Clawson said about 220 of the building's 350 caissons are complete, and one of the headaches of the project so far has been trying to bore through some of the buried foundations. Surprisingly, iron scrap from the construction of the People Mover is giving the drills the most difficulty. The rear of the Compuware building will be "gingerly" built to enclose part of the existing People Mover track, Clawson said.
Little of interest has been dug up during the excavation process, Clawson said, with the exception of a previously unknown water main that was broken and repaired.
About 200 construction workers are currently on the project, said Walbridge Project Manager Dean Reader. "The most difficult thing we're dealing with here is the tight space," he said. "You're looking at our layout area - there isn't any. So we're off-loading the steel a lot during the night shift, so we don't interfere with traffic and so we can use the cranes to put it up during the day."
More than 3,000 Compuware employees will begin occupying the
building in 2002, with the remaining employees arriving in 2003.
By Marty Mulcahy
Joe Herro had a busy month in July, and it wasn't because the iron worker had a lot of work at his craft.
Herro, who lives on Big Bay De Noc in the Upper Peninsula, was directly responsible for rescuing six stranded boaters in two separate incidents last month, and was cited last week by the Delta County Sheriff's Department for his good work.
Four boaters he plucked from the water after their boat burned, and two other boaters ran aground in the middle of the night, with their craft taking on water. They were also rescued.
"In both cases, they were in a real pinch, and they needed help," said Herro, a former commercial fisherman. "You would have done the same thing if you could; anyone would have helped them. It was no big thing. But twice in one month; I was beginning to wonder if someone put 911 at the beginning of my phone number."
Actually, the 44-year-old member of Iron Workers Local 8 heard about the first incident in the wee hours of July 1 over his marine radio. He had a case of indigestion about 3 a.m., so he was wide awake when he heard a distress call with a strong signal from a boater who had run aground.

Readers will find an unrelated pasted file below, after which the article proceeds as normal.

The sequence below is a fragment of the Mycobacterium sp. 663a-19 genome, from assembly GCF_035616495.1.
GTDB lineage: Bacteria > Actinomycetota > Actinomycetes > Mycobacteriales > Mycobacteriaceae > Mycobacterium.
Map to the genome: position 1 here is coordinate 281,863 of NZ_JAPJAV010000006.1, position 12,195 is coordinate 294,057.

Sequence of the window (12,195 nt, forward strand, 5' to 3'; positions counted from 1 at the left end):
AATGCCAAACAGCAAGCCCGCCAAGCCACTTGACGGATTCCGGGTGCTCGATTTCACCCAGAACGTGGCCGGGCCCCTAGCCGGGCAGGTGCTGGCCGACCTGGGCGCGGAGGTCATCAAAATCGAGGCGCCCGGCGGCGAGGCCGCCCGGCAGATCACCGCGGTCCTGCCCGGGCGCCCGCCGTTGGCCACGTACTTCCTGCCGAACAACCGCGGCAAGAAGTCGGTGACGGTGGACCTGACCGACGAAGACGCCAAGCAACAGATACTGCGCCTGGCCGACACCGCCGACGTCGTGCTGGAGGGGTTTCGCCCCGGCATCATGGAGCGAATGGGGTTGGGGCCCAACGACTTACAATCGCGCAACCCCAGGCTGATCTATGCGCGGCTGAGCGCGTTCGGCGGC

With help from the Coast Guard hours away, he called the stricken boat and asked them their location. He was told that the boaters could see the Summer Island light, which is near Herro's property. Herro, who knows the waters well, said he knew exactly which reef had snagged the boaters, and he also knew that he was going to need a big boat - especially with the 4-5 foot waves and whitecaps that were starting to whip up on the bay.
So he woke up two commercial fishermen friends, brothers Ben and Joe Peterson, and they found a stranded couple on a sailboat whose keel had indeed been snagged by a reef. It seems the sailboat had been anchored, but the anchors failed to catch anything on the bottom of the bay. The sailboat was taking on water through a gash in the hull, but the Proud Maid fishing boat was able to pull it off the reef and into a safe anchorage.
"That was a good challenge, especially with those whitecaps," Herro said.
At the time of the other incident on July 24, the bay was quiet and clear and the weather was warm. Herro's six-year-old daughter Victoria was playing on the beach near their property when she pointed out some smoke on the water to her dad. Herro went up a hill to get a better look, and sure enough, a boat was on fire about a mile and a half out.
Not expecting to use his 14-foot Sea Nymph docked nearby, Herro had to first mix fuel for the boat before going out to the rescue. By the time he got to the stricken 21-foot tri-hull boat, it had burned to the waterline, and the four occupants, two men and two women, were bobbing about on their floatation devices.
"The real challenge here was getting them all onto my little dock boat," Herro said. "It has a little 25-horse outboard on the back, so I had them use it as a step, and as they got on, I placed them in the front to even out the weight. It worked out."
The cause of the fire was undetermined. None of the four occupants was injured. For their efforts, local TV 6 did a report on Joe, playing on the word "hero" and the extra "r" in Joe's last name.
Joe was given a letter of commendation by the Delta County Sheriff's Department last week for his efforts. "Without being asked he took it upon himself to help those people, and I think he did a great job and deserved to be recognized," said Deputy Duane Couillard. "Joe and the Petersons did a great job."
Joe said he and the Peterson brothers were also thanked for their efforts by the boaters they saved, but Joe got a little extra something from the people whose boat burned.
"They came by later with a 30-pack of Busch beer,"
he said. Geez, Busch? "Ah, what the hell, no complaining,"
Joe said with a laugh.
When it came to repairing the leaky turret atop the 22-story Detroit Towers condominium complex, gaining access was the key to the project.
Scaffolding was impossible. A suspended basket proved to be out of the question.
But a worker with a harness and a lifeline fastened above could gain full access to rappel on the copper-clad turret, and complete the job relatively easily. That worker turned out to be Steve Smith, a project manager of Milbrand Roofing Co.'s Building Restoration Division, who did a job the building's owner couldn't find anyone else to do.
The wind had blown off two pieces of the turret's copper cladding, and a good deal of caulking was needed. The Milbrand shop fabricated the copper panels, and Smith did the installation with a roof-top assist from his brother, Mike, a Milbrand superintendent.